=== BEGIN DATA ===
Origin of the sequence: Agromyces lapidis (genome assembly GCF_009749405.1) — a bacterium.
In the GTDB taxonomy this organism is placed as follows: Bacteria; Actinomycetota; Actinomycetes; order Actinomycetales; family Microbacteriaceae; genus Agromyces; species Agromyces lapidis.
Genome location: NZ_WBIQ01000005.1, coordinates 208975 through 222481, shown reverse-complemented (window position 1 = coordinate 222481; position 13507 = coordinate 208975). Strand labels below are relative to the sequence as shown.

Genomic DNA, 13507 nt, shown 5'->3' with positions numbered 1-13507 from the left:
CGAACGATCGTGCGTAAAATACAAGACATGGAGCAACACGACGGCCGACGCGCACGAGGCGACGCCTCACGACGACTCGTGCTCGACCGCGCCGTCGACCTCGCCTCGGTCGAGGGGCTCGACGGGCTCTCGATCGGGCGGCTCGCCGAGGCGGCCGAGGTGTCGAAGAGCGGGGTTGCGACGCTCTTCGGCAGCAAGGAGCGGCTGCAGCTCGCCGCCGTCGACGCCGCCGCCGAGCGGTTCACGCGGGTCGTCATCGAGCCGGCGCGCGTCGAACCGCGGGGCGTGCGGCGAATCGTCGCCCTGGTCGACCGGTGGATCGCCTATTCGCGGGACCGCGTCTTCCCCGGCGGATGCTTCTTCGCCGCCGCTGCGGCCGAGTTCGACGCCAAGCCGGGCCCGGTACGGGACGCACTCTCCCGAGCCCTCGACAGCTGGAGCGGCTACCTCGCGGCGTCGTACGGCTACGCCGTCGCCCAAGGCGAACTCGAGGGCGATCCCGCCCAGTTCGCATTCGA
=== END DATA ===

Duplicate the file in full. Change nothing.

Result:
Origin of the sequence: Agromyces lapidis (genome assembly GCF_009749405.1) — a bacterium.
In the GTDB taxonomy this organism is placed as follows: Bacteria; Actinomycetota; Actinomycetes; order Actinomycetales; family Microbacteriaceae; genus Agromyces; species Agromyces lapidis.
Genome location: NZ_WBIQ01000005.1, coordinates 208975 through 222481, shown reverse-complemented (window position 1 = coordinate 222481; position 13507 = coordinate 208975). Strand labels below are relative to the sequence as shown.

Genomic DNA, 13507 nt, shown 5'->3' with positions numbered 1-13507 from the left:
CGAACGATCGTGCGTAAAATACAAGACATGGAGCAACACGACGGCCGACGCGCACGAGGCGACGCCTCACGACGACTCGTGCTCGACCGCGCCGTCGACCTCGCCTCGGTCGAGGGGCTCGACGGGCTCTCGATCGGGCGGCTCGCCGAGGCGGCCGAGGTGTCGAAGAGCGGGGTTGCGACGCTCTTCGGCAGCAAGGAGCGGCTGCAGCTCGCCGCCGTCGACGCCGCCGCCGAGCGGTTCACGCGGGTCGTCATCGAGCCGGCGCGCGTCGAACCGCGGGGCGTGCGGCGAATCGTCGCCCTGGTCGACCGGTGGATCGCCTATTCGCGGGACCGCGTCTTCCCCGGCGGATGCTTCTTCGCCGCCGCTGCGGCCGAGTTCGACGCCAAGCCGGGCCCGGTACGGGACGCACTCTCCCGAGCCCTCGACAGCTGGAGCGGCTACCTCGCGGCGTCGTACGGCTACGCCGTCGCCCAAGGCGAACTCGAGGGCGATCCCGCCCAGTTCGCATTCGA